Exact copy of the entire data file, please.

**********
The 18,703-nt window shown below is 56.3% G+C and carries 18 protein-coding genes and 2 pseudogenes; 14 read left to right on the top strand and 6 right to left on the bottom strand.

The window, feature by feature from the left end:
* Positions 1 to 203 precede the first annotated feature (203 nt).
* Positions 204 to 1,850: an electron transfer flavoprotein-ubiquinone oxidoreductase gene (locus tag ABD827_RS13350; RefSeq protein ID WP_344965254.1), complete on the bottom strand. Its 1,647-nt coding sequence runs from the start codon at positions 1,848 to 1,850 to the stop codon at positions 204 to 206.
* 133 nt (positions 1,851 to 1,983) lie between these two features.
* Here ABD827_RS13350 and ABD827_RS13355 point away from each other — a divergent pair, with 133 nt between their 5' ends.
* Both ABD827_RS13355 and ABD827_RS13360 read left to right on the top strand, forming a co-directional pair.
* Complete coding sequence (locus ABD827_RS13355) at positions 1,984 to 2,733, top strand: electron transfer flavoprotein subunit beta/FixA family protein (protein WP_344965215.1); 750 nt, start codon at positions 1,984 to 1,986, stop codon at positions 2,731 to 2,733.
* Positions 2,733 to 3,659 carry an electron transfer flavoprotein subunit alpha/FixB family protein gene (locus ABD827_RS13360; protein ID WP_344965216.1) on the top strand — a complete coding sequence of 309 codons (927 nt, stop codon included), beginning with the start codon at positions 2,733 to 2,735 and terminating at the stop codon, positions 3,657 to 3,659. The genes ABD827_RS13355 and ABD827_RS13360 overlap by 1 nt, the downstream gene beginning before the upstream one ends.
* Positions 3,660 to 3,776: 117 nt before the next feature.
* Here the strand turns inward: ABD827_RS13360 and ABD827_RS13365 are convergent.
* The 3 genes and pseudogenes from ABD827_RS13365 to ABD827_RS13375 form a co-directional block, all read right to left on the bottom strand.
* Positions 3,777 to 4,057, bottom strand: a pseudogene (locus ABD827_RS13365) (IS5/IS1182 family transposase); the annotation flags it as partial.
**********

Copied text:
The 18,703-nt window shown below is 56.3% G+C and carries 18 protein-coding genes and 2 pseudogenes; 14 read left to right on the top strand and 6 right to left on the bottom strand.

The window, feature by feature from the left end:
* Positions 1 to 203 precede the first annotated feature (203 nt).
* Positions 204 to 1,850: an electron transfer flavoprotein-ubiquinone oxidoreductase gene (locus tag ABD827_RS13350; RefSeq protein ID WP_344965254.1), complete on the bottom strand. Its 1,647-nt coding sequence runs from the start codon at positions 1,848 to 1,850 to the stop codon at positions 204 to 206.
* 133 nt (positions 1,851 to 1,983) lie between these two features.
* Here ABD827_RS13350 and ABD827_RS13355 point away from each other — a divergent pair, with 133 nt between their 5' ends.
* Both ABD827_RS13355 and ABD827_RS13360 read left to right on the top strand, forming a co-directional pair.
* Complete coding sequence (locus ABD827_RS13355) at positions 1,984 to 2,733, top strand: electron transfer flavoprotein subunit beta/FixA family protein (protein WP_344965215.1); 750 nt, start codon at positions 1,984 to 1,986, stop codon at positions 2,731 to 2,733.
* Positions 2,733 to 3,659 carry an electron transfer flavoprotein subunit alpha/FixB family protein gene (locus ABD827_RS13360; protein ID WP_344965216.1) on the top strand — a complete coding sequence of 309 codons (927 nt, stop codon included), beginning with the start codon at positions 2,733 to 2,735 and terminating at the stop codon, positions 3,657 to 3,659. The genes ABD827_RS13355 and ABD827_RS13360 overlap by 1 nt, the downstream gene beginning before the upstream one ends.
* Positions 3,660 to 3,776: 117 nt before the next feature.
* Here the strand turns inward: ABD827_RS13360 and ABD827_RS13365 are convergent.
* The 3 genes and pseudogenes from ABD827_RS13365 to ABD827_RS13375 form a co-directional block, all read right to left on the bottom strand.
* Positions 3,777 to 4,057, bottom strand: a pseudogene (locus ABD827_RS13365) (IS5/IS1182 family transposase); the annotation flags it as partial.